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New Yorkers ate 100,000,000 Last Year

That was the headline from The New York Times on May 5, 1907. The figures are based on the assun1ption
that out of the 1,5OO,OOO bushels of oysters brought to the New York market 2/3's were shipped out of town.

Describing oyster consumption in New York City, Ingersoll wrote: "Oysters pickled, stewed, baked, roasted, fried, and scalloped; oysters made into soups, patties, and puddings; oysters with condiments and without condiments; oysters for breakfast, dinner, supper; oysters without stint or limit, fresh as the pure air, and almost as abundant, are daily offered to the palates of the Manhattanese, and appreciated with all the gratitude which such a bounty of nature ought to inspire."

Oysters were also commonly served separately in stews with cream, fried in heavy batter, and baked in rich sauces in many types of dishes, and with fish, lobsters, crabs, clams, and crayfish. Eating establishments along the Gulf of Mexico have long served a sandwich with 6 or 12 oysters termed a "po boy".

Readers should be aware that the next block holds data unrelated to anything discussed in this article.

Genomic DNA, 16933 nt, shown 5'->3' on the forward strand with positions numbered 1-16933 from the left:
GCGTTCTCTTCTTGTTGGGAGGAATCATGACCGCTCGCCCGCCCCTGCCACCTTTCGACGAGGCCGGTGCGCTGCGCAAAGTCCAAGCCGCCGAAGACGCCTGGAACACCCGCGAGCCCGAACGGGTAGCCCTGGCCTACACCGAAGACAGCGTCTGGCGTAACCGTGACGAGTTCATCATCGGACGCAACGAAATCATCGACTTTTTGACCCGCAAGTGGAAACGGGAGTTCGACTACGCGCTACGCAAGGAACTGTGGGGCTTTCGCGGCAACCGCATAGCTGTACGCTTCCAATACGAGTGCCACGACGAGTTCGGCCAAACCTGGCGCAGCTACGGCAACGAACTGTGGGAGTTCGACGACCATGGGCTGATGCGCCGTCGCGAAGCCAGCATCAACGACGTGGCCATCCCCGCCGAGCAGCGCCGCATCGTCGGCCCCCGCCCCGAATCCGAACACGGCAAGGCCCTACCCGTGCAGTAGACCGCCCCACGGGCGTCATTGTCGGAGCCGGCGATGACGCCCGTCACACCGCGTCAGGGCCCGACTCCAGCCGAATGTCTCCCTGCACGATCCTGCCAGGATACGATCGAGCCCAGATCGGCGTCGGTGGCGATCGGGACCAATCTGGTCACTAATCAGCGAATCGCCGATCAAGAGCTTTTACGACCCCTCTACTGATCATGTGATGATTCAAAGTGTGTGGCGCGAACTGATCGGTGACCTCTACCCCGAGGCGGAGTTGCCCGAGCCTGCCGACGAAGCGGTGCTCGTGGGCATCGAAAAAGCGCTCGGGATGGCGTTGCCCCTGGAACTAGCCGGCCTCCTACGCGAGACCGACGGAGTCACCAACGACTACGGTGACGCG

By the early 1900's, New Yorkers were still consuming 500,000 bushels of oysters/season, or an average of two meals of oysters per person per week in the greater city. An estimated annual per capita consumption was 660 oysters in New York City, 60 oysters in London, and 26 oysters in Paris. In the early 1900's, a bowl of oyster stew cost $0.30 . In that period, a typical family of 5 or 6 had an income of $12-15/week . In 1919, an oyster stew cost $0.35, and fried oysters were $0.40/half dozen and $0.75/dozen in Washington, D.C.

In the 1870's, the 1 million people of Philadelphia and its suburbs were consuming an average of 6 oysters/week, or 12/week during the oyster marketing season. Some 2,419 Philadelphia establishments (hotels, oyster houses, restaurants, and beer saloons) served oysters, besides 158 peddlers and curb-stone stands. Even as late as the 1920's, most every small eating place in Philadelphia displayed a sign "Oysters" in its window.

The oyster reefs in New York were being depleted, consumption was growing by 10% annually and their oyster fleet moved south into the Chesapeake Bay.

See the oysters history for details on the amount of oysters harvest from the Bay.

 

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